10/14/2005

Daily Kos: The Politicization of Crime

Tom DeLay said his opponents' only agenda "is the politics of personal destruction," to which he added, "and the criminalization of politics.".. Kossack Michael muses:"Is it just me? It's the not criminalization of politics that's the problem. It seems instead, we need to stop the politicization of crime" -- law

The Politicization of Crime
by Michael Alton Gottlieb
Tue Oct 11, 2005 at 05:51:14 PM CDT

There is a new audacious meme floating out of the mouths of neo-cons lately; notably Bill Kristol, who on FOX News said:

"I hate the criminalization of politics."

Tom DeLay said it too; right after his indictment:

DeLay has denied any wrongdoing and in an April letter to supporters borrowed a phrase coined by a long-ago besieged President Clinton, arguing his opponents' only agenda "is the politics of personal destruction," to which he added, "and the criminalization of politics."

And now I hear that Big Dick Cheney's Halliburton options have increased in value by 3,281% in the last year.

Hmmm. Is it just me? It's the not criminalization of politics that's the problem. It seems instead, we need to stop the politicization of crime.

But, getting rid of the criminals in politics is a pretty hard thing to do with the culture of corruption and cronyism that permeates the halls of a Republican Congress like a thick fog of an exploding patchouli bomb.

Didn't I read recently the chairman of the House Ethics Committee, Doc Hastings, has refused to investigate Tom Delay and others? Hmm, where was that? Oh, yeah.

Mr. DeLay now faces criminal charges in Texas for allegedly violating campaign laws, but taxpayers should still not expect much of a stir by the House's moral arbiters. The new committee chairman, Doc Hastings, a Republican from Washington State, made that clear last week when he stoutly defended the innocence of Mr. DeLay, his political mentor, while insisting that the House ethics committee would continue to shy from its own inquiry. "We don't have the resources," Mr. Hastings told The Yakima Herald-Republic, even though the committee received a 40 percent budget increase this year.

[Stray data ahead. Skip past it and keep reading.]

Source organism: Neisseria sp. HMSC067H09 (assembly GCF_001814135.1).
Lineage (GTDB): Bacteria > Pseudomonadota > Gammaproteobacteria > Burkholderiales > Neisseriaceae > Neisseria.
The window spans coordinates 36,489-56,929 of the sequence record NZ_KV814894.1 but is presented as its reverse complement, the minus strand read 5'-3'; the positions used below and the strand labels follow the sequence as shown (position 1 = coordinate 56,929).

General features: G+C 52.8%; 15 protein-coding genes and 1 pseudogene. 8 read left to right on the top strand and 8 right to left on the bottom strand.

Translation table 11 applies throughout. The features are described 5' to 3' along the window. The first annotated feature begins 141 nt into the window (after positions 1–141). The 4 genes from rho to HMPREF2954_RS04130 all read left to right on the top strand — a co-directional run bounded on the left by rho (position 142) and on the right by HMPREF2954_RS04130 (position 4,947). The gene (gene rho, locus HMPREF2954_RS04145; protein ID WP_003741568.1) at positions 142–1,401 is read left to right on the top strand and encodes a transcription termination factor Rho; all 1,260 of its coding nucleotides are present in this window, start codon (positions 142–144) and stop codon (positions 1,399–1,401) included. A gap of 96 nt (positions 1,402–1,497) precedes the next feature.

Hmmm. No resources. Hmmm, well, maybe they could borrow a few bucks from Dick Cheney.

It seems like calling the corruption and cronyism of Republican criminals in politicians clothing a Culture is almost an understatement. It's beyond culture apparently permeating the GOP DNA itself. Every day you pick up a paper or turn on the tube and witness a new outrage of crime perpetrated by Republican grifters in three piece suits. It's enough to shake your faith in good government.

Now, to be honest, because of the sad, jaded system of electoral politics we have in this country that requires a literal fortune for electoral competitiveness, I imagine some Democrats have done things they may not be proud of. But it seems the weight of overt crime is so overwhelmingly Republican that, holy crap; no wonder Democrats are the minority party. They just aren't as good criminals as Republicans.

Who was it that said, "Behind every great fortune there is a crime?" Oh yeah, Balzac.

Well no wonder criminals are drawn to politics. If you need a fortune to play the game and behind every fortune lay a crime then, poof, ipso facto, you've got criminals walking around pretending to be statesmen.

And now, these criminals have the unmitigated gall to defend themselves with cries of "politics." It's not politics. It's called breaking the law. Imagine; these guys write the laws and yet they're still breaking them. I suppose they think they are what Dostoyevsky called `extraordinary men' in a book called, ironically for this conversation; Crime and Punishment.

Daily Kos: The Politicization of Crime

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